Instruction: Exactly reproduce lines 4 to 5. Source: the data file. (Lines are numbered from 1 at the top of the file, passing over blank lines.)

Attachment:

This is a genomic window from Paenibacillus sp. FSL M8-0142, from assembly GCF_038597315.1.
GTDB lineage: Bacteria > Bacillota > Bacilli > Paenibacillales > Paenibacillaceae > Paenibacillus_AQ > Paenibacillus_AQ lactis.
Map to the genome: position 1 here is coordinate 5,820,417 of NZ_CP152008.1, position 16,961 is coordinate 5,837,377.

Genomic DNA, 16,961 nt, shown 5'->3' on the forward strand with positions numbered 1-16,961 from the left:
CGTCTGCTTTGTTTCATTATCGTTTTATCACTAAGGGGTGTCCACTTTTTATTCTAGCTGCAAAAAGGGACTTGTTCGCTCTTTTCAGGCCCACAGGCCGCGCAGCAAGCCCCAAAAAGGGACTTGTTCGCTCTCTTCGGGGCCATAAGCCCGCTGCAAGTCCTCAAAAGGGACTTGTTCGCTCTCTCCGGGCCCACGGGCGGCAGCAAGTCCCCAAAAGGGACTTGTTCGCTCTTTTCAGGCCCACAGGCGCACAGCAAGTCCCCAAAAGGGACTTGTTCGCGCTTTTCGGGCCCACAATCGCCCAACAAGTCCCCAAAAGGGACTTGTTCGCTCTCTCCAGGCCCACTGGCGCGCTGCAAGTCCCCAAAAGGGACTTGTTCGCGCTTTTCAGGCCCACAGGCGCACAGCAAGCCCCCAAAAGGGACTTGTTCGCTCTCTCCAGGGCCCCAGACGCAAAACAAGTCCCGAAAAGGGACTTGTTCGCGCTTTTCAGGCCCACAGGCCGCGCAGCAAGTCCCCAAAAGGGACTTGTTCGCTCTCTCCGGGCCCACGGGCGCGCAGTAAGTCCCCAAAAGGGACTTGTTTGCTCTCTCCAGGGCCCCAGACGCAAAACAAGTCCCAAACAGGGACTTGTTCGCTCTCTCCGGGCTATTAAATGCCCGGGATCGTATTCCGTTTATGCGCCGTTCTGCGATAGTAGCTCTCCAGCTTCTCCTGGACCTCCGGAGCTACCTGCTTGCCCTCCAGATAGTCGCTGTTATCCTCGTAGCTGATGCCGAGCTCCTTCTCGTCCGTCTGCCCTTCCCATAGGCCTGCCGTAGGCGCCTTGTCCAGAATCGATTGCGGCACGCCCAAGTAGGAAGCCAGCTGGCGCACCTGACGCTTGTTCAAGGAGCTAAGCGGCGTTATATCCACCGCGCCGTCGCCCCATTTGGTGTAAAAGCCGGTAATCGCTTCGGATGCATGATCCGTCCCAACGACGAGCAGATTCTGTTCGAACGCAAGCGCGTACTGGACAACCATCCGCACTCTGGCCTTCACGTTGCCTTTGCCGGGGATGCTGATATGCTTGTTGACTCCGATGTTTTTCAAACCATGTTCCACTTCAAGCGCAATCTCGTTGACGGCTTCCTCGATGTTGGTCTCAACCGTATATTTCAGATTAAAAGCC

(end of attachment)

Genomic DNA, 16,961 nt, shown 5'->3' on the forward strand with positions numbered 1-16,961 from the left:
CGTCTGCTTTGTTTCATTATCGTTTTATCACTAAGGGGTGTCCACTTTTTATTCTAGCTGCAAAAAGGGACTTGTTCGCTCTTTTCAGGCCCACAGGCCGCGCAGCAAGCCCCAAAAAGGGACTTGTTCGCTCTCTTCGGGGCCATAAGCCCGCTGCAAGTCCTCAAAAGGGACTTGTTCGCTCTCTCCGGGCCCACGGGCGGCAGCAAGTCCCCAAAAGGGACTTGTTCGCTCTTTTCAGGCCCACAGGCGCACAGCAAGTCCCCAAAAGGGACTTGTTCGCGCTTTTCGGGCCCACAATCGCCCAACAAGTCCCCAAAAGGGACTTGTTCGCTCTCTCCAGGCCCACTGGCGCGCTGCAAGTCCCCAAAAGGGACTTGTTCGCGCTTTTCAGGCCCACAGGCGCACAGCAAGCCCCCAAAAGGGACTTGTTCGCTCTCTCCAGGGCCCCAGACGCAAAACAAGTCCCGAAAAGGGACTTGTTCGCGCTTTTCAGGCCCACAGGCCGCGCAGCAAGTCCCCAAAAGGGACTTGTTCGCTCTCTCCGGGCCCACGGGCGCGCAGTAAGTCCCCAAAAGGGACTTGTTTGCTCTCTCCAGGGCCCCAGACGCAAAACAAGTCCCAAACAGGGACTTGTTCGCTCTCTCCGGGCTATTAAATGCCCGGGATCGTATTCCGTTTATGCGCCGTTCTGCGATAGTAGCTCTCCAGCTTCTCCTGGACCTCCGGAGCTACCTGCTTGCCCTCCAGATAGTCGCTGTTATCCTCGTAGCTGATGCCGAGCTCCTTCTCGTCCGTCTGCCCTTCCCATAGGCCTGCCGTAGGCGCCTTGTCCAGAATCGATTGCGGCACGCCCAAGTAGGAAGCCAGCTGGCGCACCTGACGCTTGTTCAAGGAGCTAAGCGGCGTTATATCCACCGCGCCGTCGCCCCATTTGGTGTAAAAGCCGGTAATCGCTTCGGATGCATGATCCGTCCCAACGACGAGCAGATTCTGTTCGAACGCAAGCGCGTACTGGACAACCATCCGCACTCTGGCCTTCACGTTGCCTTTGCCGGGGATGCTGATATGCTTGTTGACTCCGATGTTTTTCAAACCATGTTCCACTTCAAGCGCAATCTCGTTGACGGCTTCCTCGATGTTGGTCTCAACCGTATATTTCAGATTAAAAGCC